Human physiology is the science of the mechanical, physical, and biochemical functions of humans in good health, their organs, and the cells of which they are composed. The principal level of focus of physiology is at the level of organs and systems. Most aspects of human physiology are closely homologous to corresponding aspects of animal physiology, and animal experimentation has provided much of the foundation of physiological knowledge. Anatomy and physiology are closely related fields of study: anatomy, the study of form, and physiology, the study of function, are intrinsically tied and are studied in tandem as part of a medical curriculum.
Gulf War veterans with unexplained illnesses that cause fatigue, headaches, respiratory disorders and memory problems can improve their balance with a device developed by Rutgers University researchers.
Washington State University researchers have seen cognitive changes in the offspring of rats exposed to heavy amounts of cannabis. Their work is one of the rare studies to look at the effects of cannabis during pregnancy.
Serotonin receptors are common drug targets in the treatment of pain, gastrointestinal dysfunctions, and mood disorders yet little is known about their three-dimensional structure.
Researchers at the University of Zurich and Harvard University have developed a new strategy in the search for psychoactive drugs.
All mammalian cells need a ready supply of calcium ions to execute functions as diverse as neurotransmission, muscle contraction, hormone release, or immune responses. So fundamental is this requirement that cells protect themselves from disaster by storing calcium in a network of intracellular cisterns called the endoplasmic reticulum, or ER.
The University of Missouri has received $7.229 million for continued operation of the National Swine Resource and Research Center.
Each year, at least 3 million people worldwide die of sudden cardiac death. In the U.S., this number reaches up to 450,000 people.
Researchers have developed a three-dimensional 'organ on a chip' which enables real-time continuous monitoring of cells, and could be used to develop new treatments for disease while reducing the number of animals used in research.
A study conducted by LSU Health New Orleans researchers provides new evidence that early exposure to multiple health disciplines in pipeline programs targeting underserved/underrepresented students interested in health professions reduces the development of traditional role and leadership stereotypes about professional health care teams and practice.
By incorporating a gene-suppressing drug into an over-the-counter gel, researchers at Albert Einstein College of Medicine and their colleagues cut healing time by half and significantly improved healing outcomes compared to control treatments.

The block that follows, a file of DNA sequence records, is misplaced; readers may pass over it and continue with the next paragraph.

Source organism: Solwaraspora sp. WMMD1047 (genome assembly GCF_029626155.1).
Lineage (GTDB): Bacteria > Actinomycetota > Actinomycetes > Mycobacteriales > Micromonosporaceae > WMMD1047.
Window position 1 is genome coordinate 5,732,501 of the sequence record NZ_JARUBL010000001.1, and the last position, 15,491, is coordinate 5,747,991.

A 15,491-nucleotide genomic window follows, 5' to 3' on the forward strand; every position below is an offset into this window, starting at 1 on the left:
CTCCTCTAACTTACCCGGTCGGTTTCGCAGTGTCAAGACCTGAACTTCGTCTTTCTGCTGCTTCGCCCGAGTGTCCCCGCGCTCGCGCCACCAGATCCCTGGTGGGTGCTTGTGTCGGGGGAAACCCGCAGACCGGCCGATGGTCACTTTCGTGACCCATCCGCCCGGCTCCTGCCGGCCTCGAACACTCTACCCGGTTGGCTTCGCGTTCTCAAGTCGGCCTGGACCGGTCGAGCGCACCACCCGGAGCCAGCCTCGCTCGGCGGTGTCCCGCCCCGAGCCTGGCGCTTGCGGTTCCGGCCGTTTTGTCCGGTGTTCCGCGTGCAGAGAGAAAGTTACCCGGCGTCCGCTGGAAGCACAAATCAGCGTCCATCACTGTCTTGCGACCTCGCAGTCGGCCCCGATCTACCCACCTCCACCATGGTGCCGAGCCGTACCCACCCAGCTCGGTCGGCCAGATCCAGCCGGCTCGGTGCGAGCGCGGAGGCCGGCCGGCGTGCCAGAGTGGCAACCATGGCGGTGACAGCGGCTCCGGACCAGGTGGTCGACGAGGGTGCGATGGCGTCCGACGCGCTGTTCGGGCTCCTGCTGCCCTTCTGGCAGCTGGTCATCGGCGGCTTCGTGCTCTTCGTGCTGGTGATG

Ivermectin is six times more toxic than Moxidectin for insects in charge of the recycling of organic matter. For the first time ever, there is scientific evidence based on physiological studies and this should be taken into account when using antiparasitic agents for livestock.
More than 60 million people in the U.S. suffer from disorders in the gastrointestinal tract that could be cured by electrical stimulation, but scientists don't fully understand the therapy's effects on a critical organ: the stomach.
Scientists trying to identify the roots of sudden infant death syndrome, the leading cause of death in U.S. infants between 1 month and 1 year old, have increasingly turned their attention to the neurotransmitter serotonin and the brain cells that produce it.
UT Southwestern scientists, working with colleagues at a sister institution in Houston, have identified a new target for battling a deadly form of leukemia.
New research from York University on fat tissue is providing an important clue as to how females stay healthier than males, even as their body fat increases.
A major grant to fund curiosity-driven research into plant communication has been awarded to a John Innes Centre researcher and colleagues from two European institutes.
Postdoctoral Researcher Tetsuya Kotani, Associate Professor Hitoshi Nakatogawa, Honorary Professor Yoshinori Ohsumi and colleagues at Tokyo Institute of Technology have analyzed the Atg protein Atg2, whose function had been completely unknown, and have discovered that Atg2 tethers the pre-autophagosomal membrane to the endoplasmic reticulum during autophagosome formation.
The biological differences between women and men go beyond basic anatomy. Researchers must consider sex differences down to the cellular level in order to discover crucial information about the varied development, function, and biology between women and men.
When alcohol enters the brain, it causes neurons in a specialized region called the ventral tegmental area, or VTA -- also known as the "pleasure center" -- to release dopamine, a neurotransmitter that produces those feel-good sensations, and tells the brain that whatever it just experienced is worth getting more of.
With a pair of RO1 grants from the National Institutes of Health, pain researcher Daniela Salvemini, Ph.D., will embark on two new research projects, studying chemotherapy-induced cognitive impairment, or "chemo brain," symptoms and unwanted side effects of opioids.